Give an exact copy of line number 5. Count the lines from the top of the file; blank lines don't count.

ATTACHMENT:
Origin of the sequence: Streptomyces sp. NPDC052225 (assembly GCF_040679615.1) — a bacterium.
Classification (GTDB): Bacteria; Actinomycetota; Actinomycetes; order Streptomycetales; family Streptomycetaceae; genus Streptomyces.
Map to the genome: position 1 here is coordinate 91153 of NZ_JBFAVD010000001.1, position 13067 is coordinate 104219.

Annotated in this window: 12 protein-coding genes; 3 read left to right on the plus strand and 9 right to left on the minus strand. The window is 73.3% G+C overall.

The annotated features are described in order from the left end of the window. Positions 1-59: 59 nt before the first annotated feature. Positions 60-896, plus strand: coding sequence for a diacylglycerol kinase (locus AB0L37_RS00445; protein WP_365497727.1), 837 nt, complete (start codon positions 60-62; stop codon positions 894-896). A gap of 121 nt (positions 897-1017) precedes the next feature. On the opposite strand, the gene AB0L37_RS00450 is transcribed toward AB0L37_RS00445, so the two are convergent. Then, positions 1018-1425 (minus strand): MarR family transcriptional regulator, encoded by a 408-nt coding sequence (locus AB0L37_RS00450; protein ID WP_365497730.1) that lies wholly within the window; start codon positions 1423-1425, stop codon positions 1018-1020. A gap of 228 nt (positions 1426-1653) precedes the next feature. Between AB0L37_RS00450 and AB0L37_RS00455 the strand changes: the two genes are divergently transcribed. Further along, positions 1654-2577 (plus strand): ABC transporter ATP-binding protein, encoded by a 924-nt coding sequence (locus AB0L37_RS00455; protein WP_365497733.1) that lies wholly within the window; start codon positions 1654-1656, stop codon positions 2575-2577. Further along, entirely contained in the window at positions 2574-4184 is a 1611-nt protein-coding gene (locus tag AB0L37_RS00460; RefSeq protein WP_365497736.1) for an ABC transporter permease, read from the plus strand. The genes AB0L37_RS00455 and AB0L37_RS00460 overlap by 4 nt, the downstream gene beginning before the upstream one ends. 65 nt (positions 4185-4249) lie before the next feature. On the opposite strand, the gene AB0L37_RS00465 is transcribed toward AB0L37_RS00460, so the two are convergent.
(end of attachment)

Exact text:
The annotated features are described in order from the left end of the window. Positions 1-59: 59 nt before the first annotated feature. Positions 60-896, plus strand: coding sequence for a diacylglycerol kinase (locus AB0L37_RS00445; protein WP_365497727.1), 837 nt, complete (start codon positions 60-62; stop codon positions 894-896). A gap of 121 nt (positions 897-1017) precedes the next feature. On the opposite strand, the gene AB0L37_RS00450 is transcribed toward AB0L37_RS00445, so the two are convergent. Then, positions 1018-1425 (minus strand): MarR family transcriptional regulator, encoded by a 408-nt coding sequence (locus AB0L37_RS00450; protein ID WP_365497730.1) that lies wholly within the window; start codon positions 1423-1425, stop codon positions 1018-1020. A gap of 228 nt (positions 1426-1653) precedes the next feature. Between AB0L37_RS00450 and AB0L37_RS00455 the strand changes: the two genes are divergently transcribed. Further along, positions 1654-2577 (plus strand): ABC transporter ATP-binding protein, encoded by a 924-nt coding sequence (locus AB0L37_RS00455; protein WP_365497733.1) that lies wholly within the window; start codon positions 1654-1656, stop codon positions 2575-2577. Further along, entirely contained in the window at positions 2574-4184 is a 1611-nt protein-coding gene (locus tag AB0L37_RS00460; RefSeq protein WP_365497736.1) for an ABC transporter permease, read from the plus strand. The genes AB0L37_RS00455 and AB0L37_RS00460 overlap by 4 nt, the downstream gene beginning before the upstream one ends. 65 nt (positions 4185-4249) lie before the next feature. On the opposite strand, the gene AB0L37_RS00465 is transcribed toward AB0L37_RS00460, so the two are convergent.